Smile, even though…

Scott Lohman, created the famous "Smiley" and it's a good bet he never imagined it would become the trademark of the haredi mayor in Jerusalem.

Lupolianski smiley 88 (photo credit: )
Lupolianski smiley 88
(photo credit: )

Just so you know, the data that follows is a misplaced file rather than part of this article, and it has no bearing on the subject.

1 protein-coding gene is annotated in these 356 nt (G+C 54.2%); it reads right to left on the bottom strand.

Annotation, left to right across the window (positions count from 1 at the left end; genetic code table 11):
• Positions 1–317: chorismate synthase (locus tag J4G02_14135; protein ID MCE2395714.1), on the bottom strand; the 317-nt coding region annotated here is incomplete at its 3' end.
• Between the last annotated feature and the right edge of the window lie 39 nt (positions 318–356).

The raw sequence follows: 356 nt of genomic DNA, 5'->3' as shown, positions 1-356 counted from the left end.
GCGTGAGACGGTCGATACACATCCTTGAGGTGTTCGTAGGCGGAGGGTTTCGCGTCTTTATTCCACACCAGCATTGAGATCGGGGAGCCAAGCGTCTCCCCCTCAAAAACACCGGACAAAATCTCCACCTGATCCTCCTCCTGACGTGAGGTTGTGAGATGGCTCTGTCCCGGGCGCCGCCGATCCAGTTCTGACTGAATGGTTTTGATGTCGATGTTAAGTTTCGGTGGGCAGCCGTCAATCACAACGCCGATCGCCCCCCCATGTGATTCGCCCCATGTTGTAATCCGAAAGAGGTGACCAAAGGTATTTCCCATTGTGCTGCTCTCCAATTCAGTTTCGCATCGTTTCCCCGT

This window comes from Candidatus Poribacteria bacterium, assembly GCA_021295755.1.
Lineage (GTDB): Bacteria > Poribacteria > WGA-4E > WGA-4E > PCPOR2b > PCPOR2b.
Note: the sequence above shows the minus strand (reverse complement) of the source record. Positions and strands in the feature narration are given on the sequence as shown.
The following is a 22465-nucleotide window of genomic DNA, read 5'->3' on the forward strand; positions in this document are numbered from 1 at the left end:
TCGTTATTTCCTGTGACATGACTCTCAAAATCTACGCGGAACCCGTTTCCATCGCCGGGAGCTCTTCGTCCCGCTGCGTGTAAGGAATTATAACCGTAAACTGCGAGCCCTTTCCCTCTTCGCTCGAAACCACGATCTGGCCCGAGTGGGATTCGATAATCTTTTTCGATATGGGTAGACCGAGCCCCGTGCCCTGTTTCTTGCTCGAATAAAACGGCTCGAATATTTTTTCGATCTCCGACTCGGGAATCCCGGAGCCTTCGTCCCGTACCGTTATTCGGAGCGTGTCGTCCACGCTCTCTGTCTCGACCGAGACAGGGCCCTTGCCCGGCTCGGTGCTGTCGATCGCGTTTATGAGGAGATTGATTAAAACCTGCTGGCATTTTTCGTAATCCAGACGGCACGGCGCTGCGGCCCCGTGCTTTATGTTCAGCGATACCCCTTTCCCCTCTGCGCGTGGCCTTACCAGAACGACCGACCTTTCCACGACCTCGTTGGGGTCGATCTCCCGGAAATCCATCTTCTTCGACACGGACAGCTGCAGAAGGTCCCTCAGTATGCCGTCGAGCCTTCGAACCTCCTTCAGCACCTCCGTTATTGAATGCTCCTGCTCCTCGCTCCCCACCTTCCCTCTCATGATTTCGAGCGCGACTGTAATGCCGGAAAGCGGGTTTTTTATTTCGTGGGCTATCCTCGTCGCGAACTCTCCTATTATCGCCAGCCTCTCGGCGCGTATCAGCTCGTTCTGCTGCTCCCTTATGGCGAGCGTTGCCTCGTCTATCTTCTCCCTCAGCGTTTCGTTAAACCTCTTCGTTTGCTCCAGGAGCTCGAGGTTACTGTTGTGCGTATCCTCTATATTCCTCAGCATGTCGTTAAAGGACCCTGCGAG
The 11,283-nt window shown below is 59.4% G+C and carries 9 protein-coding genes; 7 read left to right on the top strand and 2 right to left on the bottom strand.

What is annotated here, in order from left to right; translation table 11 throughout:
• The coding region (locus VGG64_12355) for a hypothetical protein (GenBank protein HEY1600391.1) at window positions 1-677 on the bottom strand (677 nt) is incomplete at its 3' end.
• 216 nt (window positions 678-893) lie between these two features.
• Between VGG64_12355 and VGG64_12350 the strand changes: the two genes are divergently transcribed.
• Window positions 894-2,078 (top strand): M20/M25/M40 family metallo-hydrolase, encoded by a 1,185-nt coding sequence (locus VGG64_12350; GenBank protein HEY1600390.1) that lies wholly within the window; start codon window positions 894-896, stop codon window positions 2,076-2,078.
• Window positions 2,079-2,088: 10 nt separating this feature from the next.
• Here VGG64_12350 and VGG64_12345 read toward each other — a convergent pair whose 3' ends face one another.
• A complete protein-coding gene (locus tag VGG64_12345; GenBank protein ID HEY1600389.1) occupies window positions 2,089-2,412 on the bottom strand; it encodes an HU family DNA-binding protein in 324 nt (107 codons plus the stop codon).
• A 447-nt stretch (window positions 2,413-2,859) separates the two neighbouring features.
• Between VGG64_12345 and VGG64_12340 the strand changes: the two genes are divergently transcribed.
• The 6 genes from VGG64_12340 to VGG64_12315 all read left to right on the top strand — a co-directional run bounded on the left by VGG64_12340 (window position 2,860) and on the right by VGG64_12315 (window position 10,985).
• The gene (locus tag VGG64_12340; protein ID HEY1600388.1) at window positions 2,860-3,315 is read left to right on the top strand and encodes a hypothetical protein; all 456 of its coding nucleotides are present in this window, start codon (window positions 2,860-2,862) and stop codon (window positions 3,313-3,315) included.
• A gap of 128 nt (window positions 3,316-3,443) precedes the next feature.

Scott Lohman, a research professor of computer science at Carnegie Mellon University in Pittsburgh, created the famous "Smiley" back in the 1980s, he probably could not have imagined the place it would take in our life. And it's a good bet that he could never have imagined that it would become the trademark of the haredi mayor in the Holy City of Jerusalem. And yet, that's exactly what happened. This week, our beloved mayor has gone one step further in his efforts to turn his famous eternal smile into a real asset, not only for himself, but for the denizens of this city. As of this week, municipal employees who deal with the public will have to participate in special training sessions in which they will be taught to… smile, to become masters of "small talk" and - yes, really! - to tell jokes. So let us imagine the following scene as if it were real, and not a stand up routine: You arrive at Kikar Safra after a night of tossing and turning in preparation for the harsh encounter awaiting you at, let's say, the arnona department. You have prepared your most formal Hebrew (even if it's your mother tongue) and have drawn on all the assertiveness training you've ever had to endure. After waiting for some length of time, you approach the municipal employee ready to make your case that you've already signed the standing order with the bank so why do you keep getting those nasty letters threatening you with the worst punishment if you don't hurry to sign a… standing order at the bank, of course. So here you are, ready for the worst to come and… dear God, why has no one told me that the Messiah is already here (or if you prefer, why didn't anyone tell me that Israel has moved to Switzerland)? The municipal clerk is… can it be… yes, the municipal clerk is smiling. You're uncertain, you stare and then, suddenly, he's asking you about the weather, as if the two of you were chit-chatting at a mundane cocktail party. "You know, we have air conditioning in here," the clerk says, smiling. "My wife keeps telling me it's bad for the muscles but what can I do?" You grab the sides of your chair, but the coup de grace is yet to come to what's left of your assertive plan. The clerk tells a joke! And then, as he continues to smile, the clerk says, "Now don't you worry at all. This is a new project. You see, we want all the citizens of our city to enjoy our new policy and changed attitude towards the public. So we find ways to bring them here so we can show them our brand new smiles and tell them the new jokes we learned at the seminars and workshops they sent us to. "No, no, we don't pay for it," the clerk reassures you. "I even heard it might be considered overtime." So who pays for it? "You, of course," the clerk answers with a smile. "You and all your neighbors, through your taxes." The clerk looks at you carefully. "You look a little depressed, madam. Perhaps you should also smile from time to time?" Yes, dear readers, the municipality has initiated a new project in which "municipal employees will be specially trained to serve the public with the use of small-talk, smiles and even telling them nice jokes, in order to create a better atmosphere." Please do not consider me a misanthrope. Smiling and the judicious use of small talk are not bad things in and of themselves. It's just that the mayor himself doesn't always use them in his own contacts. For instance, last week - and this is not an imaginary scene. It really happened.. Last week, the mayor, in violation of all rules of procedure, without adequate notification and at the last minute, canceled the regularly scheduled council meeting. Not, of course, because he had no small talk to make or jokes to tell. The reason was far from small or funny. Mayor Lupolianski had intended to bring to a vote his controversial decision to fire the city's legal adviser, attorney Yossi Havilio. Although a recent commission established by the Interior Ministry denied Lupolianski's request to remove the advisor, they did not forbid him from bringing the issue to a decision at the municipal council. But at the last moment he found out that one of his coalition members, Rabbi Avraham Feiner, from Lupolianski's own United Torah Judaism party, was abroad. The mayor wouldn't have had a majority, and that's not a laughing matter. So the mayor canceled the meeting and refused to set a new date - since no one knows when Feiner will return. The smiley project had been approved previously... and that's no joke.